How are you doing, being by yourself, he had asked.
I was eating breakfast, by myself, sipping the rest of my tea and stared out the window for a bit before I picked up the phone to type a response: Sweden somehow makes it easier, I wrote. The people here are naturally more reserved and and their default mode is to kindly ignore you. Not in an uninterested or rude way, just politely letting you be on your own.
I had gone running the day before, first thing in the morning on a Saturday. The sun was finally out, and it felt good to be outside, running through the fresh snow, past the cemetery and into to the park. Gravel crunching under my feet, clean cold air in the lungs. I followed a path until reaching a little lake, frozen over and covered with snow. Stood on the little wooden pier, panting. Listened to the distant noises of the highway. Not a soul in sight.
In Spanish, she explained, there’s a difference between “estar solo” and “estar solitario”. The one means being by yourself, the other means being lonely. “What’s important is to not be lonely”, she pointed out. “And you aren’t.”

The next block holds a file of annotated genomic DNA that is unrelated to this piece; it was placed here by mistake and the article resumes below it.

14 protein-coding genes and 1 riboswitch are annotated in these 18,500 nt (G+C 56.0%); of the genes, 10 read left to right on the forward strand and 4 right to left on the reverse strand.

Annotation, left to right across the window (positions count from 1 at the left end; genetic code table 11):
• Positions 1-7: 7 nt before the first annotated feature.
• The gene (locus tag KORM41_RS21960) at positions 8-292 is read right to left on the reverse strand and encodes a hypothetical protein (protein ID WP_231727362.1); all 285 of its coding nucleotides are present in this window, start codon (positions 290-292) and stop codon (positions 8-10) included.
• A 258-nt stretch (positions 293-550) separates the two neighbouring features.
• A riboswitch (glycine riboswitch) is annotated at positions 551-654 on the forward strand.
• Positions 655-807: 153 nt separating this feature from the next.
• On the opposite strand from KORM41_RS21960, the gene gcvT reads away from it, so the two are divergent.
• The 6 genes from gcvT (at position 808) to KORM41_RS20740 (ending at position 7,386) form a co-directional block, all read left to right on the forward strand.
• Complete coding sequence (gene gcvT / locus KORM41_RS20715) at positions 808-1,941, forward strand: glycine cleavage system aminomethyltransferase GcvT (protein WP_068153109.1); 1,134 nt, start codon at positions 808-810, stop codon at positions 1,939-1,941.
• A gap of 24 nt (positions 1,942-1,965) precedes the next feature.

It was snowing, thick flakes cascading from the sky, melting on my camera lens. It had snowed the day before, and the one before that, never too much, snow like I remember during my childhood, probably tinted by memory. Back then, snow was something you threw and built snowmen of, not the brown sludge on the stairs of a Berlin subway exit. “I am sorry you have to spend February in Stockholm”, someone had written under my post announcing the trip. The statement stuck with me, somehow, but the more I kept thinking, February simply wasn’t an appealing prospect, no matter where. In Stockholm, at least, the winter was real.
When I stood on the pier by the lake the next day, a woman pushed past me, clipped metal skates onto her boots, and skated off across the ice.
On the subway, I was sitting across from an old Swedish man. An impossibly oval face, hat, glasses. Cleanly shaven, skin smooth and clean. We were at Gamla Stan, the sun was setting outside, but I doubt anyone noticed. He looked at me intently, not staring, not imposing, just a friendly man looking around. The only one on this subway car looking straight ahead instead of down at a device.
She had just left, on a bus toward the airport. Three days had flown by. You perceive time differently when it’s shared. I walk away from the bus, back towards the city where I will drink a coffee (no milk, thanks), and write some e-mails. When the café closes, I will step outside into the cold air. I will put on my headphones, take out my phone, swipe across the screen and then, a few seconds later, be connected to another familiar voice.